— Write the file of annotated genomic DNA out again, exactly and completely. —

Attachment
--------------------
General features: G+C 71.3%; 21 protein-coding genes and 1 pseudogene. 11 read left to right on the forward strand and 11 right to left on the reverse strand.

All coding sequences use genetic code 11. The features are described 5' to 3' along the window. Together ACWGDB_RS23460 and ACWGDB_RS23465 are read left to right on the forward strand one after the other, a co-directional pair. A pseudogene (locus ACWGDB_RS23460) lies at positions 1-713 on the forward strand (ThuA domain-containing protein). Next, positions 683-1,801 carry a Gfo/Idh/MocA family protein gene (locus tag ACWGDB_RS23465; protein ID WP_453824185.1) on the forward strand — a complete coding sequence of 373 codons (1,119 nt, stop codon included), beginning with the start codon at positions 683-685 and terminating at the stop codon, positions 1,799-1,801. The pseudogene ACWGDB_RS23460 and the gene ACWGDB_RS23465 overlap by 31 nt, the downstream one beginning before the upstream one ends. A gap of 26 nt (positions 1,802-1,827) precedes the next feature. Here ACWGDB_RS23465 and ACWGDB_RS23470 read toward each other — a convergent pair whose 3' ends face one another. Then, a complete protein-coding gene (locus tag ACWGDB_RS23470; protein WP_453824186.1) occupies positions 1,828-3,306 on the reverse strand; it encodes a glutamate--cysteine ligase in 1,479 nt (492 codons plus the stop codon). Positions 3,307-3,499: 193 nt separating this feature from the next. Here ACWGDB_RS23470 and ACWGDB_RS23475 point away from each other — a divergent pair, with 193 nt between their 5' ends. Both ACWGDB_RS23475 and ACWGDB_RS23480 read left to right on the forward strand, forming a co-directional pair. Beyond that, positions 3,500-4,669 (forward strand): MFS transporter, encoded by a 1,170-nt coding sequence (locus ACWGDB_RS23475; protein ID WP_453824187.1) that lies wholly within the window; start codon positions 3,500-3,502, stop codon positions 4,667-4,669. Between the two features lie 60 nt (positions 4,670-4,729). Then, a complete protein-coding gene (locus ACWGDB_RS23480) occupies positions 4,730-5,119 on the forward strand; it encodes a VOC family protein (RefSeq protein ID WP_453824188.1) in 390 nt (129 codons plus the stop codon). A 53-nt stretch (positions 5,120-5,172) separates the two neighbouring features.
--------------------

General features: G+C 71.3%; 21 protein-coding genes and 1 pseudogene. 11 read left to right on the forward strand and 11 right to left on the reverse strand.

All coding sequences use genetic code 11. The features are described 5' to 3' along the window. Together ACWGDB_RS23460 and ACWGDB_RS23465 are read left to right on the forward strand one after the other, a co-directional pair. A pseudogene (locus ACWGDB_RS23460) lies at positions 1-713 on the forward strand (ThuA domain-containing protein). Next, positions 683-1,801 carry a Gfo/Idh/MocA family protein gene (locus tag ACWGDB_RS23465; protein ID WP_453824185.1) on the forward strand — a complete coding sequence of 373 codons (1,119 nt, stop codon included), beginning with the start codon at positions 683-685 and terminating at the stop codon, positions 1,799-1,801. The pseudogene ACWGDB_RS23460 and the gene ACWGDB_RS23465 overlap by 31 nt, the downstream one beginning before the upstream one ends. A gap of 26 nt (positions 1,802-1,827) precedes the next feature. Here ACWGDB_RS23465 and ACWGDB_RS23470 read toward each other — a convergent pair whose 3' ends face one another. Then, a complete protein-coding gene (locus tag ACWGDB_RS23470; protein WP_453824186.1) occupies positions 1,828-3,306 on the reverse strand; it encodes a glutamate--cysteine ligase in 1,479 nt (492 codons plus the stop codon). Positions 3,307-3,499: 193 nt separating this feature from the next. Here ACWGDB_RS23470 and ACWGDB_RS23475 point away from each other — a divergent pair, with 193 nt between their 5' ends. Both ACWGDB_RS23475 and ACWGDB_RS23480 read left to right on the forward strand, forming a co-directional pair. Beyond that, positions 3,500-4,669 (forward strand): MFS transporter, encoded by a 1,170-nt coding sequence (locus ACWGDB_RS23475; protein ID WP_453824187.1) that lies wholly within the window; start codon positions 3,500-3,502, stop codon positions 4,667-4,669. Between the two features lie 60 nt (positions 4,670-4,729). Then, a complete protein-coding gene (locus ACWGDB_RS23480) occupies positions 4,730-5,119 on the forward strand; it encodes a VOC family protein (RefSeq protein ID WP_453824188.1) in 390 nt (129 codons plus the stop codon). A 53-nt stretch (positions 5,120-5,172) separates the two neighbouring features.